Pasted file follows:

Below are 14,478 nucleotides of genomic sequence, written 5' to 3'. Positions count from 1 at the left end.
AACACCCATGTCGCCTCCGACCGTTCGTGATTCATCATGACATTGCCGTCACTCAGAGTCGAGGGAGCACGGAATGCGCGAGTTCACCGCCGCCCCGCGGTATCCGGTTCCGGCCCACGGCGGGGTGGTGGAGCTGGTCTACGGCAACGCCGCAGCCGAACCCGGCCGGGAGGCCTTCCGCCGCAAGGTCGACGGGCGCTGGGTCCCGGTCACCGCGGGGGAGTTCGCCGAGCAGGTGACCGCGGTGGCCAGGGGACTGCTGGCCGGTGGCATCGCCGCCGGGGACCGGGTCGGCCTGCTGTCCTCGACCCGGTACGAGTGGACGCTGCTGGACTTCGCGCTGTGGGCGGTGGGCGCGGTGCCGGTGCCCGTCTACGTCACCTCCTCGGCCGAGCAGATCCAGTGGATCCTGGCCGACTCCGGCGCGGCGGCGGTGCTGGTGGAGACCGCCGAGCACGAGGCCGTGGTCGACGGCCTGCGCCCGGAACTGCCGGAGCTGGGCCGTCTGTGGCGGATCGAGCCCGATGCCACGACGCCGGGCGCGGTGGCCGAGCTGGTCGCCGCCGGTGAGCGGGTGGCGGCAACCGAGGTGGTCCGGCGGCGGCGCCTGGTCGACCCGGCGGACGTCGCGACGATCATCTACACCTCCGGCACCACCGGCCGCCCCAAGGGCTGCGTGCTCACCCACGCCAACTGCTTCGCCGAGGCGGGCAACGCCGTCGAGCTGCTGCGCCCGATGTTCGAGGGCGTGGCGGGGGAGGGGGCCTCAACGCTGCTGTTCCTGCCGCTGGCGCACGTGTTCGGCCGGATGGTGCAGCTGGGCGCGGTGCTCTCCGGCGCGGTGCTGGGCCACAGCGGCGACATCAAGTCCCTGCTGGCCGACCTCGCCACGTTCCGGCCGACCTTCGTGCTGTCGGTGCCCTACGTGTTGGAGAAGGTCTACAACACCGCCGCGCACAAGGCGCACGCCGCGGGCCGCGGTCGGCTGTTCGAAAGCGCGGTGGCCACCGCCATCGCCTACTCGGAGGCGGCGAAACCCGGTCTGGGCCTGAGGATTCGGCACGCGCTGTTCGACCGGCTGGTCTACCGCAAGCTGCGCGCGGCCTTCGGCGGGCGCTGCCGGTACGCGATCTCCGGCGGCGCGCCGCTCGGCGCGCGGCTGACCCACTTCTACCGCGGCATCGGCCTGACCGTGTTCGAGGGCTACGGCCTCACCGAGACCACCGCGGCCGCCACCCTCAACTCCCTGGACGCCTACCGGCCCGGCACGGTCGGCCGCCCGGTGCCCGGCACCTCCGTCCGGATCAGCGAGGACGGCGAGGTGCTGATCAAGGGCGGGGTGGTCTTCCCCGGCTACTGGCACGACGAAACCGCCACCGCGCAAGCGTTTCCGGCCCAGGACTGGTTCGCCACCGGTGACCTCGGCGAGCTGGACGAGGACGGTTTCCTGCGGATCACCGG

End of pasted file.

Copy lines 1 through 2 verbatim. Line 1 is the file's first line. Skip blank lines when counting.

Below are 14,478 nucleotides of genomic sequence, written 5' to 3'. Positions count from 1 at the left end.
AACACCCATGTCGCCTCCGACCGTTCGTGATTCATCATGACATTGCCGTCACTCAGAGTCGAGGGAGCACGGAATGCGCGAGTTCACCGCCGCCCCGCGGTATCCGGTTCCGGCCCACGGCGGGGTGGTGGAGCTGGTCTACGGCAACGCCGCAGCCGAACCCGGCCGGGAGGCCTTCCGCCGCAAGGTCGACGGGCGCTGGGTCCCGGTCACCGCGGGGGAGTTCGCCGAGCAGGTGACCGCGGTGGCCAGGGGACTGCTGGCCGGTGGCATCGCCGCCGGGGACCGGGTCGGCCTGCTGTCCTCGACCCGGTACGAGTGGACGCTGCTGGACTTCGCGCTGTGGGCGGTGGGCGCGGTGCCGGTGCCCGTCTACGTCACCTCCTCGGCCGAGCAGATCCAGTGGATCCTGGCCGACTCCGGCGCGGCGGCGGTGCTGGTGGAGACCGCCGAGCACGAGGCCGTGGTCGACGGCCTGCGCCCGGAACTGCCGGAGCTGGGCCGTCTGTGGCGGATCGAGCCCGATGCCACGACGCCGGGCGCGGTGGCCGAGCTGGTCGCCGCCGGTGAGCGGGTGGCGGCAACCGAGGTGGTCCGGCGGCGGCGCCTGGTCGACCCGGCGGACGTCGCGACGATCATCTACACCTCCGGCACCACCGGCCGCCCCAAGGGCTGCGTGCTCACCCACGCCAACTGCTTCGCCGAGGCGGGCAACGCCGTCGAGCTGCTGCGCCCGATGTTCGAGGGCGTGGCGGGGGAGGGGGCCTCAACGCTGCTGTTCCTGCCGCTGGCGCACGTGTTCGGCCGGATGGTGCAGCTGGGCGCGGTGCTCTCCGGCGCGGTGCTGGGCCACAGCGGCGACATCAAGTCCCTGCTGGCCGACCTCGCCACGTTCCGGCCGACCTTCGTGCTGTCGGTGCCCTACGTGTTGGAGAAGGTCTACAACACCGCCGCGCACAAGGCGCACGCCGCGGGCCGCGGTCGGCTGTTCGAAAGCGCGGTGGCCACCGCCATCGCCTACTCGGAGGCGGCGAAACCCGGTCTGGGCCTGAGGATTCGGCACGCGCTGTTCGACCGGCTGGTCTACCGCAAGCTGCGCGCGGCCTTCGGCGGGCGCTGCCGGTACGCGATCTCCGGCGGCGCGCCGCTCGGCGCGCGGCTGACCCACTTCTACCGCGGCATCGGCCTGACCGTGTTCGAGGGCTACGGCCTCACCGAGACCACCGCGGCCGCCACCCTCAACTCCCTGGACGCCTACCGGCCCGGCACGGTCGGCCGCCCGGTGCCCGGCACCTCCGTCCGGATCAGCGAGGACGGCGAGGTGCTGATCAAGGGCGGGGTGGTCTTCCCCGGCTACTGGCACGACGAAACCGCCACCGCGCAAGCGTTTCCGGCCCAGGACTGGTTCGCCACCGGTGACCTCGGCGAGCTGGACGAGGACGGTTTCCTGCGGATCACCGG